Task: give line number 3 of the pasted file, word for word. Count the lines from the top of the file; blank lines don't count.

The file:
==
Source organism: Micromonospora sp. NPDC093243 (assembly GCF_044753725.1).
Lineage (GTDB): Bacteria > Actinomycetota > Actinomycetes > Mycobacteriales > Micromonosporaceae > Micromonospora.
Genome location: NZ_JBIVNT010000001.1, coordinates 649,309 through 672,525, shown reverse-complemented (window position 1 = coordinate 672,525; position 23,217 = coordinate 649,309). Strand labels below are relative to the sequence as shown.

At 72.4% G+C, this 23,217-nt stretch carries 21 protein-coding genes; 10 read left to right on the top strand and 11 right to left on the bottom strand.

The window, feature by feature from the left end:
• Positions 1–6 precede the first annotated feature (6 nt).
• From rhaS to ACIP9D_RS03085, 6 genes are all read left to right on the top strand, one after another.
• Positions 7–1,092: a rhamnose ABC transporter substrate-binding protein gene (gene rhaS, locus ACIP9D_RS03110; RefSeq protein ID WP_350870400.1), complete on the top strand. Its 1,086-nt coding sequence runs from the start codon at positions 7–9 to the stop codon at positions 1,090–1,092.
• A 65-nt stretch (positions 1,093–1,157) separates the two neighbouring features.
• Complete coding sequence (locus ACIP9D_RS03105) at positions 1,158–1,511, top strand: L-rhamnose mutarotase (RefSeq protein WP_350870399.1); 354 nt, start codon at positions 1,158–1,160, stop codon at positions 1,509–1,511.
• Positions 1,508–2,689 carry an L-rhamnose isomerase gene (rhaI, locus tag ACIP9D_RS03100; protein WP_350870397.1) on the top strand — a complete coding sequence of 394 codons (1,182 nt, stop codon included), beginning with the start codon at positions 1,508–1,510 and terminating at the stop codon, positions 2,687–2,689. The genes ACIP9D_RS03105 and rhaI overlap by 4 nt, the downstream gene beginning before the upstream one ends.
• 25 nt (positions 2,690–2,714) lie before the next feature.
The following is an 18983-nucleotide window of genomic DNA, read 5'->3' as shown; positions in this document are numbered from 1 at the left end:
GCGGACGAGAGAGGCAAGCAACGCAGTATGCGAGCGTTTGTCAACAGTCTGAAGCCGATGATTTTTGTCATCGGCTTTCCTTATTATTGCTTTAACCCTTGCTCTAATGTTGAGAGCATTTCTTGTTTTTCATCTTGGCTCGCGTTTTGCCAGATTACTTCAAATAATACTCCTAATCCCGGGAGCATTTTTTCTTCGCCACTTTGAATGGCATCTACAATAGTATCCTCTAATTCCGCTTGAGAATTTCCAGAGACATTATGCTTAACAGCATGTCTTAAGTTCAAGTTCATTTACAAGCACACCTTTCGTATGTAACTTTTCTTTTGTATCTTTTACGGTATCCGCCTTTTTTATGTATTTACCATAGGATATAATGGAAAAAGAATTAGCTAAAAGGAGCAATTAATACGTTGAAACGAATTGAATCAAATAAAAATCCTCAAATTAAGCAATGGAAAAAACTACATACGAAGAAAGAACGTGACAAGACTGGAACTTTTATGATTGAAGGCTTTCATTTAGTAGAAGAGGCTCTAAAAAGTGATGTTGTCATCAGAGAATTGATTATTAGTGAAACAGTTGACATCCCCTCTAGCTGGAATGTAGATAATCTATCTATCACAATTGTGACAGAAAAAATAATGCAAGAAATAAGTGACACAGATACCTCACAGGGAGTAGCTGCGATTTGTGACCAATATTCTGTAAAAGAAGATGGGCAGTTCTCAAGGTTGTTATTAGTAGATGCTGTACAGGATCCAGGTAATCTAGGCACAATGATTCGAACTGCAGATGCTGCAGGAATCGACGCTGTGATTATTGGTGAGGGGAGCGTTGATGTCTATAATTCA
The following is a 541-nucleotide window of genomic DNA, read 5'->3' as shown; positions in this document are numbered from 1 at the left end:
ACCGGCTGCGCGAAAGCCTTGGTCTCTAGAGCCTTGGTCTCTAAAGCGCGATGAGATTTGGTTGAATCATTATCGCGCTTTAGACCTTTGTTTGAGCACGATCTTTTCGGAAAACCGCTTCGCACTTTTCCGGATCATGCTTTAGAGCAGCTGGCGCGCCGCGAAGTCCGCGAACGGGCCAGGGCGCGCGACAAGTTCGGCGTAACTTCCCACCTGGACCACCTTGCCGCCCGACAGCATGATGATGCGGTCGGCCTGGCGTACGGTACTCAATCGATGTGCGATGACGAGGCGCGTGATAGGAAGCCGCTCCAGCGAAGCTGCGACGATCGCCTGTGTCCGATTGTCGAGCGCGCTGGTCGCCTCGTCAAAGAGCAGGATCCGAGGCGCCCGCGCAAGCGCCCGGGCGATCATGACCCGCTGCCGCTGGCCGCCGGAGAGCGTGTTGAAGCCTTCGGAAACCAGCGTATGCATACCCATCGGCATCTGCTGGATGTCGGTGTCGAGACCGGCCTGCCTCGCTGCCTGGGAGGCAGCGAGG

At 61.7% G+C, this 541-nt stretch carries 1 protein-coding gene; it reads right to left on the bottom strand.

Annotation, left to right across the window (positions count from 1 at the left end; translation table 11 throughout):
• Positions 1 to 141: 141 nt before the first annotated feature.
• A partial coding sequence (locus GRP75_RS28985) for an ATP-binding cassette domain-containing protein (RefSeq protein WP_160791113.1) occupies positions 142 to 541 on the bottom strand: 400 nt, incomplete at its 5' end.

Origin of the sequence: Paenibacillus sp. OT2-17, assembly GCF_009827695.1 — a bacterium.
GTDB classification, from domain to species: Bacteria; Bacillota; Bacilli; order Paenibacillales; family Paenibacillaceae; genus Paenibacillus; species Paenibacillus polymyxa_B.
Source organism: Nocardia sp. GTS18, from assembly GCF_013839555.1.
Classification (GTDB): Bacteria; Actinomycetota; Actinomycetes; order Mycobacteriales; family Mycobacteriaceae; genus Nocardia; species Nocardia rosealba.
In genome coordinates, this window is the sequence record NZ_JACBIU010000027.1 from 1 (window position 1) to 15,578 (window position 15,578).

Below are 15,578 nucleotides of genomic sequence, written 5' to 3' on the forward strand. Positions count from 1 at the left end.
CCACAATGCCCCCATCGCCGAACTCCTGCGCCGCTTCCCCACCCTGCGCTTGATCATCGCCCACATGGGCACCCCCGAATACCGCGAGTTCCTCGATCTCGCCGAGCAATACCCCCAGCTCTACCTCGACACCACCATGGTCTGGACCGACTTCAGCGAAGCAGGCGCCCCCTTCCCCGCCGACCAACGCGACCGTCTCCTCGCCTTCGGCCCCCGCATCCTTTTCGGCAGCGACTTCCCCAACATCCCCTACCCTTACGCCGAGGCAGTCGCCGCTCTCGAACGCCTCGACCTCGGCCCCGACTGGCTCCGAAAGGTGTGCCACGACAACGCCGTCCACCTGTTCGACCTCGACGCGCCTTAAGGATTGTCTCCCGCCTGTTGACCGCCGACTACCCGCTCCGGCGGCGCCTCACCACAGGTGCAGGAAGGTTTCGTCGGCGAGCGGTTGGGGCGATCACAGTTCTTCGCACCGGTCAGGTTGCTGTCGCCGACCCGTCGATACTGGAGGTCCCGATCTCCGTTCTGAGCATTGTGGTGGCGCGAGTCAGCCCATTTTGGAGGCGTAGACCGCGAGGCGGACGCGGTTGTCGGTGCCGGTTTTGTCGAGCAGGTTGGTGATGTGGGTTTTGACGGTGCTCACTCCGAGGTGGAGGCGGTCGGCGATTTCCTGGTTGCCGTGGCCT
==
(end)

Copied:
Genome location: NZ_JBIVNT010000001.1, coordinates 649,309 through 672,525, shown reverse-complemented (window position 1 = coordinate 672,525; position 23,217 = coordinate 649,309). Strand labels below are relative to the sequence as shown.